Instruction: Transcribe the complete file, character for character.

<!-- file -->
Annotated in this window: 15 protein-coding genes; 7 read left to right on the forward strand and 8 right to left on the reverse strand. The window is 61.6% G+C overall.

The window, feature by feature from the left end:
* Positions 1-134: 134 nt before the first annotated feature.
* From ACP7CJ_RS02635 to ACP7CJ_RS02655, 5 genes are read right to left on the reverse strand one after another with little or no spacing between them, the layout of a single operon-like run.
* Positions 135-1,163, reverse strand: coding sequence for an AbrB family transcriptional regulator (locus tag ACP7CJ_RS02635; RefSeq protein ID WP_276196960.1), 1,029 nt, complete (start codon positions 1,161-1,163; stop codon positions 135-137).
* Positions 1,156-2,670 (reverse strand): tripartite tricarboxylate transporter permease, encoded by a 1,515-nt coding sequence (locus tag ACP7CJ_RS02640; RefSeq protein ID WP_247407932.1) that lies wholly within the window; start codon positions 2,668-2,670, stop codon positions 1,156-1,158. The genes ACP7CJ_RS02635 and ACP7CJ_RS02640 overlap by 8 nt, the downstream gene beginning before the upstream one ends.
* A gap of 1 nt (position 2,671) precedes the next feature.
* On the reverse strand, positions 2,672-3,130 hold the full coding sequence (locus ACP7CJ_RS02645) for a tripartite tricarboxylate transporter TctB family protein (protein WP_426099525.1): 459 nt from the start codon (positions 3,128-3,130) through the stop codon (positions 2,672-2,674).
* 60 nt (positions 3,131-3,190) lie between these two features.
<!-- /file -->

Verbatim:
Annotated in this window: 15 protein-coding genes; 7 read left to right on the forward strand and 8 right to left on the reverse strand. The window is 61.6% G+C overall.

The window, feature by feature from the left end:
* Positions 1-134: 134 nt before the first annotated feature.
* From ACP7CJ_RS02635 to ACP7CJ_RS02655, 5 genes are read right to left on the reverse strand one after another with little or no spacing between them, the layout of a single operon-like run.
* Positions 135-1,163, reverse strand: coding sequence for an AbrB family transcriptional regulator (locus tag ACP7CJ_RS02635; RefSeq protein ID WP_276196960.1), 1,029 nt, complete (start codon positions 1,161-1,163; stop codon positions 135-137).
* Positions 1,156-2,670 (reverse strand): tripartite tricarboxylate transporter permease, encoded by a 1,515-nt coding sequence (locus tag ACP7CJ_RS02640; RefSeq protein ID WP_247407932.1) that lies wholly within the window; start codon positions 2,668-2,670, stop codon positions 1,156-1,158. The genes ACP7CJ_RS02635 and ACP7CJ_RS02640 overlap by 8 nt, the downstream gene beginning before the upstream one ends.
* A gap of 1 nt (position 2,671) precedes the next feature.
* On the reverse strand, positions 2,672-3,130 hold the full coding sequence (locus ACP7CJ_RS02645) for a tripartite tricarboxylate transporter TctB family protein (protein WP_426099525.1): 459 nt from the start codon (positions 3,128-3,130) through the stop codon (positions 2,672-2,674).
* 60 nt (positions 3,131-3,190) lie between these two features.